HK Gov’t Considers Cigarette Ban for Future Generations

HK Gov’t Considers Implementing Stricter Anti-smoking Measures for Next Three Years

Local news outlet RTHK reported on Tuesday that the Hong Kong government is considering completely banning future generations from buying tobacco products.

Health minister Lo Chung-mau said that the government may refer to other countries’ methods of deterring people from smoking cigarettes to assist their decision for further anti-smoking measures.

“We may continuously legislate to raise the minimum legal age for buying tobacco products, so that our future generations will stay away from tobacco products forever,” Lo was quoted as saying at a tobacco control seminar.

This reflects the methods implemented in some states in the United States and countries like Sri Lanka where the minimum age to purchase cigarettes was increased to 21 in the past few years.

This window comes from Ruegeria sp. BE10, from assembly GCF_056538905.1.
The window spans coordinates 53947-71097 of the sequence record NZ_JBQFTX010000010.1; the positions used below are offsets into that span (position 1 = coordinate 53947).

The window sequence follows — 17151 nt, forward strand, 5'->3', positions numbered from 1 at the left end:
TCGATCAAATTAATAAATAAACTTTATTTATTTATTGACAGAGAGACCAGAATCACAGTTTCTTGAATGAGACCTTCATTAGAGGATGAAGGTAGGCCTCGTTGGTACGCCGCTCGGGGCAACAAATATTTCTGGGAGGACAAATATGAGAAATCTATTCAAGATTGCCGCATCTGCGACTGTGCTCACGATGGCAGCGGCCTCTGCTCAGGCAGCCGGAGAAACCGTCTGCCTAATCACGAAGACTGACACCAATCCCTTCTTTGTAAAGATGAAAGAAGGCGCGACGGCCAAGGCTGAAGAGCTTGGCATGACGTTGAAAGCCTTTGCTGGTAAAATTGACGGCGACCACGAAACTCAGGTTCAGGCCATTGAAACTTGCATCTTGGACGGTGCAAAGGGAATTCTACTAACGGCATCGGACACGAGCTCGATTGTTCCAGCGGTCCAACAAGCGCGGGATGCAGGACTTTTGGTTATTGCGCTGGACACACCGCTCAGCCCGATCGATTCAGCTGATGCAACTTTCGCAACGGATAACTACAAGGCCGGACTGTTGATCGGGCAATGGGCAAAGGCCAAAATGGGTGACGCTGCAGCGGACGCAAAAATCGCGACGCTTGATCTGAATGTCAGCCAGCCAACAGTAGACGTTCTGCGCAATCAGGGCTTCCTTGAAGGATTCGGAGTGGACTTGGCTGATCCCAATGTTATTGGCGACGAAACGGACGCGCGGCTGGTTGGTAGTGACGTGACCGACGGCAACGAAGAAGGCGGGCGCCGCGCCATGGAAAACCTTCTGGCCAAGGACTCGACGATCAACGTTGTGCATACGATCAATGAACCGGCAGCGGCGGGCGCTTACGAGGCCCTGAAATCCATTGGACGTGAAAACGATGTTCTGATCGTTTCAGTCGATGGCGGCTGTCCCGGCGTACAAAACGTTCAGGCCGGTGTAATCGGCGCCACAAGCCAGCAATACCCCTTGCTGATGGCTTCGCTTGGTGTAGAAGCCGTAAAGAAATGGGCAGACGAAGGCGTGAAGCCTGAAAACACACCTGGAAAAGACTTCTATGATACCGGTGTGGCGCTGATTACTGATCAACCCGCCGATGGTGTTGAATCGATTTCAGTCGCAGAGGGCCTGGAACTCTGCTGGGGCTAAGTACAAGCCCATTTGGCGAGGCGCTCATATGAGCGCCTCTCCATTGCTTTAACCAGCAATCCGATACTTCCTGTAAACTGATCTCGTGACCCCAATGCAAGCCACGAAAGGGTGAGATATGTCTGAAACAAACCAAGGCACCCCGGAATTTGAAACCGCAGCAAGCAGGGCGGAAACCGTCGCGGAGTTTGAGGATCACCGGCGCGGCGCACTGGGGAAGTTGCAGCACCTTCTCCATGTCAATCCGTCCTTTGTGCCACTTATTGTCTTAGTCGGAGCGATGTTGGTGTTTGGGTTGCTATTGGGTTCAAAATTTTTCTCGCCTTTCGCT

Lo said the city’s smoking rate is currently at 9.5%, an improvement from 23% in the 1980s. Chief Executive John Lee Ka-chiu pledged to bring the percentage rate to 7.8% by 2025, calling for more proactive anti-smoking measures.

Other measures that have been floating around include creating a ‘smoke-free generation’ by banning the sale of cigarettes for entire age groups. New Zealand has adopted this approach by banning people born in or after 2008 from buying cigarettes.

Increasing the tobacco tax from the current price of HK$60 to HK$100 has also been proposed to the government by the Council on Smoking and Health.

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